Functional skills

03 June, 2011
How can you reduce the fat content of a brownie by 40% and cut costs? Georgi Gyton paid a visit to Limagrain Céréales Ingrédients in France recently to find out
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Limagrain Céréales Ingrédients (LCI), established in 2002, is part of the Limagrain Group, an international farmer-owned co-operative based in France's Auvergne region. It provides functional solutions around 100 different products for five different markets: bakery, snacks, convenience foods, breakfast cereals and bioplastics. For bakery, it produces functional flours, enzymes, improvers, pre-mixes and fibres, under its Dafa, Sofalia and Westhove brands.

Marketing director David Pearson says production at its Westhove site, which proces-ses maize, wheat, rice, oat, barley and rye, is currently running at full capacity 30,000 tonnes per year but there are plans to extend production, as the firm looks to grow its business in the UK and across northern Europe. He adds that LCI has seen around a 11-12% increase in sales in the past year, with the annual growth rate between 10-15% since 2002. "Our ambition is to double the size of the business in the next three years, through internal growth, joint ventures and acquisitions," he explains.

In terms of LCI's global sales of bakery ingredients, France is its key market, but it also supplies the UK, Germany and the US, as well as Eastern Europe and Russia. Future growth in functional flours, at least, is likely to come from countries that have the most highly developed production processes those in northern Europe adds Pearson.

To create its functional flours LCI uses a technique called the Farigel process a heat treatment that delivers special functionalities to the cereals. Following the milling of cereal kernels, the flour, bran and fibres undergo a hydro-thermic treatment, before they are ground and sieved.

The firm claims there are a number of benefits to using its ingredients for example improving the thickening, binding and hydration of products to alter the texture for added crunchiness, to change the taste or colour and to provide added nutritional benefits such as extra fibre or minerals.

Waxy wheat

One of the products developed by Limagrain through the Farigel process is 'waxy wheat', a specific composition of starch, made up of 100% amylopectine, which can help prevent staling. It can be used to replace modified starch, is freeze thaw-resistant, and can also be used to replace fat in different applications. The gelatisation can be stopped at different levels, to achieve certain viscosities useful in, for example, stopping a layer of puréed fruit from sinking to the bottom of a cake. LCI's masa flour is suitable for use in soft wrap tortillas, and tortilla chips, while its functional flours can also be used in pastry, such as in profiteroles, to keep it softer for longer.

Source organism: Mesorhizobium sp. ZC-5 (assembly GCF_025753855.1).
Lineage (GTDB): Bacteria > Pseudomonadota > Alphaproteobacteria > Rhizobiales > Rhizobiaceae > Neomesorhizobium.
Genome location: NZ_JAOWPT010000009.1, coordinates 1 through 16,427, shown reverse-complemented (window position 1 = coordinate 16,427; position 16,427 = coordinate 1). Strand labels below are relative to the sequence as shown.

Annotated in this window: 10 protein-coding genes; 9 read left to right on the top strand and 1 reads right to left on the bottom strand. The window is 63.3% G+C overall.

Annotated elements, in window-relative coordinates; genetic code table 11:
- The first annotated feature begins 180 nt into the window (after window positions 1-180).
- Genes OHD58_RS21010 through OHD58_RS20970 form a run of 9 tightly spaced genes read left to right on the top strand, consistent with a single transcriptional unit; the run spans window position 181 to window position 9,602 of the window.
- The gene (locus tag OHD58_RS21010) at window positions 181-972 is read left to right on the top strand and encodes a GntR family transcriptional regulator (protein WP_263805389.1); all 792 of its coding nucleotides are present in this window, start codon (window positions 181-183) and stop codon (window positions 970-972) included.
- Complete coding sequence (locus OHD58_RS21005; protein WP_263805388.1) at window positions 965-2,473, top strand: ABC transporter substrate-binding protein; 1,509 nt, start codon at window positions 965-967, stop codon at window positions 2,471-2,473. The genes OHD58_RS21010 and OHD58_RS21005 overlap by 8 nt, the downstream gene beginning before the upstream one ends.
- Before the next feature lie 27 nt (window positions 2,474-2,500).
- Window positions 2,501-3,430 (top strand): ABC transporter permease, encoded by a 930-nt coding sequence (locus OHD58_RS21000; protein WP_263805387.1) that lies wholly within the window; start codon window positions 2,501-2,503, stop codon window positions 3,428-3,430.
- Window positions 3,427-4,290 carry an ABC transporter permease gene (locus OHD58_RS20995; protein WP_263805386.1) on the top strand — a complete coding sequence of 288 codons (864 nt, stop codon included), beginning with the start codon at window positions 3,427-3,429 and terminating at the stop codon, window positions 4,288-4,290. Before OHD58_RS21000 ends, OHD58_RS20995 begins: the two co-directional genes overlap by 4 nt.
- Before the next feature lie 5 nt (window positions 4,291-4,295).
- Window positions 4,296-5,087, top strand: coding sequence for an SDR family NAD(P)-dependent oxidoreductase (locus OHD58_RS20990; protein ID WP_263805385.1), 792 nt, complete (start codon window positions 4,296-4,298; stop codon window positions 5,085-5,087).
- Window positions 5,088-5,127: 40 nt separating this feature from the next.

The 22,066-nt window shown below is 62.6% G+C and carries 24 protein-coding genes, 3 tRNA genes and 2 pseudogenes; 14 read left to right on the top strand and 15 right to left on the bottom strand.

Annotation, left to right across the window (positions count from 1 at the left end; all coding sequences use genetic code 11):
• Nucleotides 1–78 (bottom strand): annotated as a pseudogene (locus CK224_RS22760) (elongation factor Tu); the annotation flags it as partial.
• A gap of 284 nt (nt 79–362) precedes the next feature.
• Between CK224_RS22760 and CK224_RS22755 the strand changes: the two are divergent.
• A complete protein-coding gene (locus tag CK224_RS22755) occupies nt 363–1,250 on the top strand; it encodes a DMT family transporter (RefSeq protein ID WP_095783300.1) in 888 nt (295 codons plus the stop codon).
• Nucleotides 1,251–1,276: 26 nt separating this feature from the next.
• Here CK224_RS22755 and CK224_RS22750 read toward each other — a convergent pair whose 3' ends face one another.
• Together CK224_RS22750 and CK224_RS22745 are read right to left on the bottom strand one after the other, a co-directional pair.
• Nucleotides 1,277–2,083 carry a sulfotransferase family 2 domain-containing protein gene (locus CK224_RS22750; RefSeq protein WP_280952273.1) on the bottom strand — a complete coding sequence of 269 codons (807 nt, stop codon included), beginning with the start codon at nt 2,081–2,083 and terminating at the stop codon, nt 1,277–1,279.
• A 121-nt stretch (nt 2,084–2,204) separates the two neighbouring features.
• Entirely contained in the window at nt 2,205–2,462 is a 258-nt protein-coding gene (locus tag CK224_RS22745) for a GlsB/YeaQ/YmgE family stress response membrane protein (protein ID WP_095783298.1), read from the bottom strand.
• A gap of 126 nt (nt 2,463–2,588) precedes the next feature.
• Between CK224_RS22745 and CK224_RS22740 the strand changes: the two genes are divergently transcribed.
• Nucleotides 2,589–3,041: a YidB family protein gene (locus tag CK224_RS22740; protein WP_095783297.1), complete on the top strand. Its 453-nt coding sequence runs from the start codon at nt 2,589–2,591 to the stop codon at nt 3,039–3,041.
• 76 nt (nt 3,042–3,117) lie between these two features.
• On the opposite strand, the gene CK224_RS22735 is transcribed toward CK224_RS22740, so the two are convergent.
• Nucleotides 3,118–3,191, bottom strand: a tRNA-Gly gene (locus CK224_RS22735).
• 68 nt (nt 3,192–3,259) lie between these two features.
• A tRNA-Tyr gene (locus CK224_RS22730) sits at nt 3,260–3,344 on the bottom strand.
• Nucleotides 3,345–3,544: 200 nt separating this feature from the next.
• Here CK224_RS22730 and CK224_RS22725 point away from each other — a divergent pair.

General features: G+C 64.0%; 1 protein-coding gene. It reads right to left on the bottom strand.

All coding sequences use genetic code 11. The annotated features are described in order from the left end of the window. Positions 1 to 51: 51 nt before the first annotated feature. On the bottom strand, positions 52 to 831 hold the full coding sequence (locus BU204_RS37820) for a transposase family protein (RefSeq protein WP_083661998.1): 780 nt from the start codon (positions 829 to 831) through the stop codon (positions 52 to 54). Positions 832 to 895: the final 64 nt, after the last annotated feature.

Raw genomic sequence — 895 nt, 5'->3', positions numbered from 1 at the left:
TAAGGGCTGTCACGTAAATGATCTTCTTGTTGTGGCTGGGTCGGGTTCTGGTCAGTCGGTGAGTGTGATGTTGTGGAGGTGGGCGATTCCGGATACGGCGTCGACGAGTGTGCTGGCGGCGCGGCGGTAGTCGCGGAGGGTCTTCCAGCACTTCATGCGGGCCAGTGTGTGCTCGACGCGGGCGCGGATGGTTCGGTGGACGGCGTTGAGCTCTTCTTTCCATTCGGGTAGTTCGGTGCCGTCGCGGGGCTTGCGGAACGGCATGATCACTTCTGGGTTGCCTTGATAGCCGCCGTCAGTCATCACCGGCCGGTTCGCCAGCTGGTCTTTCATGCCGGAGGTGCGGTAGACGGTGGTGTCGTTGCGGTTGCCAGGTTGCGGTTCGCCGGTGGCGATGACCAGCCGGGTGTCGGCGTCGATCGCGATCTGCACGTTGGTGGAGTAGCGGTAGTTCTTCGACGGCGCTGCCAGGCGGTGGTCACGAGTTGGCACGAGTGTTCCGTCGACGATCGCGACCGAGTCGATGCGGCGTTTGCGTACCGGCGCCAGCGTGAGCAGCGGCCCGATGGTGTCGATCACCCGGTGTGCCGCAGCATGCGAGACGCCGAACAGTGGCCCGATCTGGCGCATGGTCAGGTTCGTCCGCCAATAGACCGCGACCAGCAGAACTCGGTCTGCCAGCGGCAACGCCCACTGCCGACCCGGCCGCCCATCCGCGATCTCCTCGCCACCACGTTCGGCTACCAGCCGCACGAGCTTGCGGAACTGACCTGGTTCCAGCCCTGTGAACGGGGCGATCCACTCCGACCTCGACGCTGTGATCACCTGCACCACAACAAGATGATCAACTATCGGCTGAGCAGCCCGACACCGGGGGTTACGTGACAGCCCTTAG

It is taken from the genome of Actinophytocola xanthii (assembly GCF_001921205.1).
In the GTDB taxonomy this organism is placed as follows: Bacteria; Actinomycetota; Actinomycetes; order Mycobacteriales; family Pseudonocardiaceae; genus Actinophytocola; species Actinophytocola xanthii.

LCI says there are two key issues that customers and manufacturers are looking for: health and cost savings. "People don't buy snacks to be healthy, but a lot of people don't buy snacks because they aren't healthy," says Anne Lionnet, marketing manager bakery products. With this in mind, LCI has just launched a number of new functional products, designed to meet these trends, offering three solutions for different bakery applications: the first solution was the use of waxy wheat to reduce the fat in brownies; the second was the use of waxy wheat to reduce the fat in bread; and the third was a new ingredient, Hydra 0.2%, which aids dough hydration. "Fat is traditionally used to soften products and get a melt-in-the-mouth experience, and by using 'waxy wheat' you get the same effect," says Lionnet. With 2% waxy wheat per 100g of flour, you can reduce the fat content of a brownie by 40%, as well as achieving a creamier texture, claims the firm.

Hydra 0.2% aims to save bakery firms money by increasing the level of hydration achievable in dough, without affecting its processing abilities. It allows a gain of 4% hydration, from 60% to 64%, with trials showing that the dough didn't become sticky or lose shape, and was process-tolerant. Based on a traditional recipe for a French stick, using 100kg flour, 1.8kg salt, 2.5kg of yeast, 0.5kg of dough conditioner, but increasing the water content by 4kg to 64kg, and adding 0.2kg of Hydra 0.2%, the firm said a baker could achieve an overall cost saving of 1%.





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